As demand for residency or citizenship in EU member states grows, the golden visa schemes are under intense scrutiny from regulators for making it too easy for organized crime figures, tax-evaders, and people whose wealth cannot be easily explained to get a EU passport.
The Transparency International and Global Witness report shows that over the past decade the EU has welcomed more than 6,000 new citizens and nearly 100,000 new residents. However, it claims that the process is often poorly managed.
“With huge volumes of money involved, checks for money laundering and corrupt and illegal origins of the investment have to be especially rigorous, but that doesn’t appear to be the case. In fact, as the report highlights, scandals are rarely far from these schemes,” Transparency International said.
“Authorities claim to follow best due diligence practices during the screening of applicants. Our report finds plenty of reasons to question this claim.”
Spain, Hungary, Latvia, Portugal and the UK have granted the highest number of golden visas to investors and their families, ahead of Greece, Cyprus and Malta.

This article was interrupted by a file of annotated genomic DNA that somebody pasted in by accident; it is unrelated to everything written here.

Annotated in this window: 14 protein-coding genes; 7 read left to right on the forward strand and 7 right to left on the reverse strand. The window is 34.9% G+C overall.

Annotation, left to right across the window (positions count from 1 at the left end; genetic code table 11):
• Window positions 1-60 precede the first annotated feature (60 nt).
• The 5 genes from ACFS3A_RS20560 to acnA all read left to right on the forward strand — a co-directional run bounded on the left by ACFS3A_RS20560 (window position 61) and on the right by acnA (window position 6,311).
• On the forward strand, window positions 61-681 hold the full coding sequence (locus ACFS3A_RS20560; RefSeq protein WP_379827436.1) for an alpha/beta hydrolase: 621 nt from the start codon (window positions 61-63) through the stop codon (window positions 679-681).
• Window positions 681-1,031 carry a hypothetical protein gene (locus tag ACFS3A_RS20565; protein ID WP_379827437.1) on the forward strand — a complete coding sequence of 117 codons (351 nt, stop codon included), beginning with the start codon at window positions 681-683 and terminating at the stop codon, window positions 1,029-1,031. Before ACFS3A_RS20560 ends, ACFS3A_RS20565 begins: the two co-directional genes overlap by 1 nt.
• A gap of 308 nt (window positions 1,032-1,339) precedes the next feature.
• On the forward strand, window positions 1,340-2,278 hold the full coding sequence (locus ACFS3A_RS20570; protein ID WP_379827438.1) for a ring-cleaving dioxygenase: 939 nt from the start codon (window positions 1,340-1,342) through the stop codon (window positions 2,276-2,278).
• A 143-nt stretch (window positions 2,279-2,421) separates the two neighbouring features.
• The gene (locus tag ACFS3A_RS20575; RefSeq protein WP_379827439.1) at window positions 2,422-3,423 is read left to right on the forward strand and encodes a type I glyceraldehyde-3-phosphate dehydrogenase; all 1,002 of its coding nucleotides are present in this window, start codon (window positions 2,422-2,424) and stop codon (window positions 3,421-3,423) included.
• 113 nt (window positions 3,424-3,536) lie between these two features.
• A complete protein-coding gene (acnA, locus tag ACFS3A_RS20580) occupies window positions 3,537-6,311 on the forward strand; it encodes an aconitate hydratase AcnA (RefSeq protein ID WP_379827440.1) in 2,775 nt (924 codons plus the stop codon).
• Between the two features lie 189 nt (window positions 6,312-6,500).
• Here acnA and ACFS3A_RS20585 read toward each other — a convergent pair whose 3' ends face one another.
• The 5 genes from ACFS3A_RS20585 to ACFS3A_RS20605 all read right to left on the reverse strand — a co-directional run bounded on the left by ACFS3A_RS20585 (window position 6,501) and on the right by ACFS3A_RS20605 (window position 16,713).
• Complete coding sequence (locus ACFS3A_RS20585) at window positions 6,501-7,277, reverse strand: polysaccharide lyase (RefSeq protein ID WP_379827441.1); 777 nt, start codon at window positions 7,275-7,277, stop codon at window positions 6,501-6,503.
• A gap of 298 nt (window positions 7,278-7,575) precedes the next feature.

Moldova is the latest country to join, as its government said this week it wants to strengthen its economy by offering foreigners citizenship in exchange for investments. Their goal is to attract €1.3bn euros over the next five years.
The OECD analyzed residency and citizenship programs in 100 countries and identified high-risk schemes based on whether they are offering low personal tax rates on income from foreign assets without the requirement that a program participant spends considerable time in the country, as reported by International Investment.
Investigators in Bulgaria have recently detained more than 20 people, including officials, for suspected involvement in a lucrative scheme that may have allowed thousands of people to fraudulently acquire passports from the EU member.
The investigation focuses on the national agency for Bulgarians living abroad, where some staff are suspected of taking bribes from people from Macedonia, Moldova and Ukraine in return for certificates stating that they have family roots in Bulgaria, which can be used to apply for a EU passport.
The Portuguese authorities are under fire after issuing a golden visa to a Russian national who is wanted by Interpol.
The European Commission has indicated it will complete a study of citizenship schemes before the end of the year. The commission is concerned that the schemes could compromise EU security because EU citizens are free to move in all member states.